13 Big Changes 5G Will Bring To Businesses And Consumers In 2021
From wireless service commercials to news stories, the arrival of 5G has been trumpeted far and wide. But while everyone may know that access to 5G is spreading rapidly across the globe, those outside the tech industry may not know why it’s such a big deal.
So why are tech experts so excited about the potential of 5G? Below, 13 industry experts from Forbes Technology Council take a look at the significant—even game-changing—impacts 5G may make for both businesses and consumers.
1. Smaller businesses will be able to access the IoT.
With 5G here, the Internet of Things opens up to a much larger audience, including small businesses. As an example, as the recent holiday season showed, more full-fledged pop-up retail locations were available, with greater capabilities. – Kevin Beasley, VAI
2. IoT systems will be cover entire cities.
In 2021, 5G will open more opportunities for businesses to use the IoT. The limitations of 4G have caused a lag in large IoT industrial systems. With 5G, the IoT will rise to its full potential, allowing developers to unite separate devices and sensors into one system. IoT systems will be able to cover entire cities, making smart cities in 2021 even more of a reality. – Jason Carolan, Flexential
3. Richer and more interactive customer communications will be enabled.
5G will fundamentally change how businesses communicate with customers. It will permit rich HD video, product demonstrations and a greater interactive environment. The standards for doing business and engaging consumers will change, and companies that cannot rise to this level of digital investment will lose connection with customers. – Kevin Parikh, Avasant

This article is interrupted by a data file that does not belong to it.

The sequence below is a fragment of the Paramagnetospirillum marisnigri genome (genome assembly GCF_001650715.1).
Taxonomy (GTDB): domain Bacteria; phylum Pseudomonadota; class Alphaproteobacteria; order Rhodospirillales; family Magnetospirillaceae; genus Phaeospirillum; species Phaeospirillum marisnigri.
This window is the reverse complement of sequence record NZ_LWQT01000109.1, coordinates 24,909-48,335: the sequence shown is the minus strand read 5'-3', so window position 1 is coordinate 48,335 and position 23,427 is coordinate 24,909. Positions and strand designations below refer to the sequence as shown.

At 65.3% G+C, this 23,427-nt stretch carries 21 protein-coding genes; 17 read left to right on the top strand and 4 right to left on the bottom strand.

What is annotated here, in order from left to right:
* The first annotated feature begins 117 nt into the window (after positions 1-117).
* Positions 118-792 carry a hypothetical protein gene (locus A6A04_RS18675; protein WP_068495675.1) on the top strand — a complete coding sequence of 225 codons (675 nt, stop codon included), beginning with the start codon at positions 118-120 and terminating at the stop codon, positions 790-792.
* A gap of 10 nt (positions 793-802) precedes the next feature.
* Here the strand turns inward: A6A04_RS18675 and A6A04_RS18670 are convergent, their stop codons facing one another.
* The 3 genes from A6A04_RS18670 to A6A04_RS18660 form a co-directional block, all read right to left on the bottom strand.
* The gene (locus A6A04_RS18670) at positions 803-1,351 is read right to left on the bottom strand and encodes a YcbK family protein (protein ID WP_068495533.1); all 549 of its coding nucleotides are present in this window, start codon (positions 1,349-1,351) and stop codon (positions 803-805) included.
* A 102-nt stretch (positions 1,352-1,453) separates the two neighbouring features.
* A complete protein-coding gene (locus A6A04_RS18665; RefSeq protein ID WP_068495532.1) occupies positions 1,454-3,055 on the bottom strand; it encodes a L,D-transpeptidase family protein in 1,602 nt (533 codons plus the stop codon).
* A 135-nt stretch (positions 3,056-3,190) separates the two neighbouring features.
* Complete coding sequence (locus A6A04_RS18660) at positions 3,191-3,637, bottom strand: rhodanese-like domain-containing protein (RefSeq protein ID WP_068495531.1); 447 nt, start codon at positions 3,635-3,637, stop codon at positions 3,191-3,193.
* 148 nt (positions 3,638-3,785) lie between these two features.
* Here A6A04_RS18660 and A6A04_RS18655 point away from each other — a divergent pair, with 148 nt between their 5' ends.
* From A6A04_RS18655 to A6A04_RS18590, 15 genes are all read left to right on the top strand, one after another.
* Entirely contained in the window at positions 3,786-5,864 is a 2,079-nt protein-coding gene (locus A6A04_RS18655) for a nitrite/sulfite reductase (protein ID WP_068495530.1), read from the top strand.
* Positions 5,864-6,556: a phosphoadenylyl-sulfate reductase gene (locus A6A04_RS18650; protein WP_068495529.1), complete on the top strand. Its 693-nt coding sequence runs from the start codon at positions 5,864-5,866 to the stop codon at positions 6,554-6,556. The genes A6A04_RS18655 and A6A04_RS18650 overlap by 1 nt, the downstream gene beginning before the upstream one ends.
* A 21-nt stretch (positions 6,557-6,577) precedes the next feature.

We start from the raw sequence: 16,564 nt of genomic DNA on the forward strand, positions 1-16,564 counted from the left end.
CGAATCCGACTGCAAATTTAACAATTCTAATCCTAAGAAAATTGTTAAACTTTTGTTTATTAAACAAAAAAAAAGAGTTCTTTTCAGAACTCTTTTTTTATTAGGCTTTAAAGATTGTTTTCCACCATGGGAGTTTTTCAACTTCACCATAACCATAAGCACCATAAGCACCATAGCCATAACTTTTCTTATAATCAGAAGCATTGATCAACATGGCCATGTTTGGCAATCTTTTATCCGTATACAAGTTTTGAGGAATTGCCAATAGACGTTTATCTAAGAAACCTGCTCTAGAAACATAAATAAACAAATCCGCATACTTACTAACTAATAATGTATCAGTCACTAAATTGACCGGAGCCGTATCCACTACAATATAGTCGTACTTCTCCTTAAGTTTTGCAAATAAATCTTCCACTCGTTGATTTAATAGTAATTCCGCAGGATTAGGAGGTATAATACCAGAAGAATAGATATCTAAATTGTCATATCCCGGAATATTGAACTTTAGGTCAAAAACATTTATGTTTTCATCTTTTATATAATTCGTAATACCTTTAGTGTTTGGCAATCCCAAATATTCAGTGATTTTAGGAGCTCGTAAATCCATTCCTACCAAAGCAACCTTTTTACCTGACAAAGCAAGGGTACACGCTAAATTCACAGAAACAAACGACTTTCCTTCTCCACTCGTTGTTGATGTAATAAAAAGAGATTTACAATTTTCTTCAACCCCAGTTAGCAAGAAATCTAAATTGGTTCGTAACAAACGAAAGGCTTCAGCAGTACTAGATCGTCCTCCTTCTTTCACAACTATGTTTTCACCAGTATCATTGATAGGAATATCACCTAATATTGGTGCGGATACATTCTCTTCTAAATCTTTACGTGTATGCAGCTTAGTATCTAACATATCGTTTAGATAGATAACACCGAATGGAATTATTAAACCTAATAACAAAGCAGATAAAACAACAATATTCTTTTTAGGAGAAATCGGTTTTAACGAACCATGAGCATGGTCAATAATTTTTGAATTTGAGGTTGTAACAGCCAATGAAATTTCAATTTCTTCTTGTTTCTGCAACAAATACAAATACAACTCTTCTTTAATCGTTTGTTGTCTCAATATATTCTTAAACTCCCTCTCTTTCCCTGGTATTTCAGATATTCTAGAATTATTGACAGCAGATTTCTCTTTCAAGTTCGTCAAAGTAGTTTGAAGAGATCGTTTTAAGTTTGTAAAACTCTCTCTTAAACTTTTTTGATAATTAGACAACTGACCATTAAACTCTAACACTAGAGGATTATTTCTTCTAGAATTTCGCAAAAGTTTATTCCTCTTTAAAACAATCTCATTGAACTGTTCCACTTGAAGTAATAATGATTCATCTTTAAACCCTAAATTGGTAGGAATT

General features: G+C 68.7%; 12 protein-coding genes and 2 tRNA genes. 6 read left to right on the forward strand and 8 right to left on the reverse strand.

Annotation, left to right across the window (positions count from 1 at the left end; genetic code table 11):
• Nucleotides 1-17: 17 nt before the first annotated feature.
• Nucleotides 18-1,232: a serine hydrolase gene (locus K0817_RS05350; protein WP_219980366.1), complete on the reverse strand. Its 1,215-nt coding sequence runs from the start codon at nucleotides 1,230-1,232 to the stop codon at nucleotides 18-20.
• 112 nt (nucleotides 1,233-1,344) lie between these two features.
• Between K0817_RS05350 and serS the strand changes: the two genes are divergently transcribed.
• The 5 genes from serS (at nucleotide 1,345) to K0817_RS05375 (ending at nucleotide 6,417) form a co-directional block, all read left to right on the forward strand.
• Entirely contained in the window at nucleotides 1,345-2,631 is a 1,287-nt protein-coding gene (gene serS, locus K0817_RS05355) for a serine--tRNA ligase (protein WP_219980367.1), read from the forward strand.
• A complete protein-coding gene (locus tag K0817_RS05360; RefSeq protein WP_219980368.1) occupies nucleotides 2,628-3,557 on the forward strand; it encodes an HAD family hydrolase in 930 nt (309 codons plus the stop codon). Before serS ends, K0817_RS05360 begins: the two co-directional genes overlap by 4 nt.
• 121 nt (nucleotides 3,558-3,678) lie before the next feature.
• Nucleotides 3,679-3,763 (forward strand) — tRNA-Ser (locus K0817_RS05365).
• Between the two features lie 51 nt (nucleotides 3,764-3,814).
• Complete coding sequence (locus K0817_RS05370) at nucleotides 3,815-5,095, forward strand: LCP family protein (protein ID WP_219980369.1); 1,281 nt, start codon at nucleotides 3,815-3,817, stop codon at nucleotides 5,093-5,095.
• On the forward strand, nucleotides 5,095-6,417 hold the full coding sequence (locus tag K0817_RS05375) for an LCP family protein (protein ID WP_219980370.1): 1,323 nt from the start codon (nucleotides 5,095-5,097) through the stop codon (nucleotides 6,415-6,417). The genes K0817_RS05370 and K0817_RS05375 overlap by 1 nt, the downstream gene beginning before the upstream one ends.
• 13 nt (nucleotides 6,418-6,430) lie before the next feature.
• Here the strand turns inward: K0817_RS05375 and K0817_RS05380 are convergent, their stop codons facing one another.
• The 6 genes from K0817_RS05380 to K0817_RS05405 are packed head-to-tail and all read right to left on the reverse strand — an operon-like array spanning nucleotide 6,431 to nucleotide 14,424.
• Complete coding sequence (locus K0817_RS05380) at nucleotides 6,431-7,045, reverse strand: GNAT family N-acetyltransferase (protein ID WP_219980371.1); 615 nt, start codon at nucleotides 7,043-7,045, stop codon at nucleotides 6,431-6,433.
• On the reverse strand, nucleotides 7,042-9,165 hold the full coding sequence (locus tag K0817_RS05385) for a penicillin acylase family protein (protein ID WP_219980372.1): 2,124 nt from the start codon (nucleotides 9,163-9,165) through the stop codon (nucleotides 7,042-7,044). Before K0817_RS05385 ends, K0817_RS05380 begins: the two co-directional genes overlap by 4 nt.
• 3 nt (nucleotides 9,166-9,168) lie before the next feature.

4. Businesses will need to become much more agile.
5G will create the need for higher levels of agility in business. Businesses must be able to launch new services and products quickly, analyze their performance and bring them down quickly for nonperformance. For consumers, 5G will bring a host of new experiences in terms of products and services—they will be spoiled for choices. – Padma Ravichander, Tecnotree
5. Multiple radio frequency networks will be replaced with united systems.
Consumers aside, 5G brings enormous potential for highly interconnected, huge-scale systems. To date, smart cities and grids have used multiple RF networks, which are increasingly difficult to manage; 2021 is a good year for them to consider implementing 5G to unite them all. At the same time, cybersecurity should be center stage when telcos pick their 5G providers, and systems should include strong, in-depth defense. – Satyam Bheemarasetti, NeoSilica Technologies Private Limited
6. Information security will be even more critical.
5G brings about faster, stronger and more reliable service; lower latency; less power usage; and the ability to carry more devices than 4G. All of this will impact the security posture of businesses and individual networks. The proliferation of hardware traffic points of contact will decentralize security, while the increased bandwidth capacity will strain monitoring systems. – Bob Fabien Zinga, Directly, Inc./U.S. Navy Reserve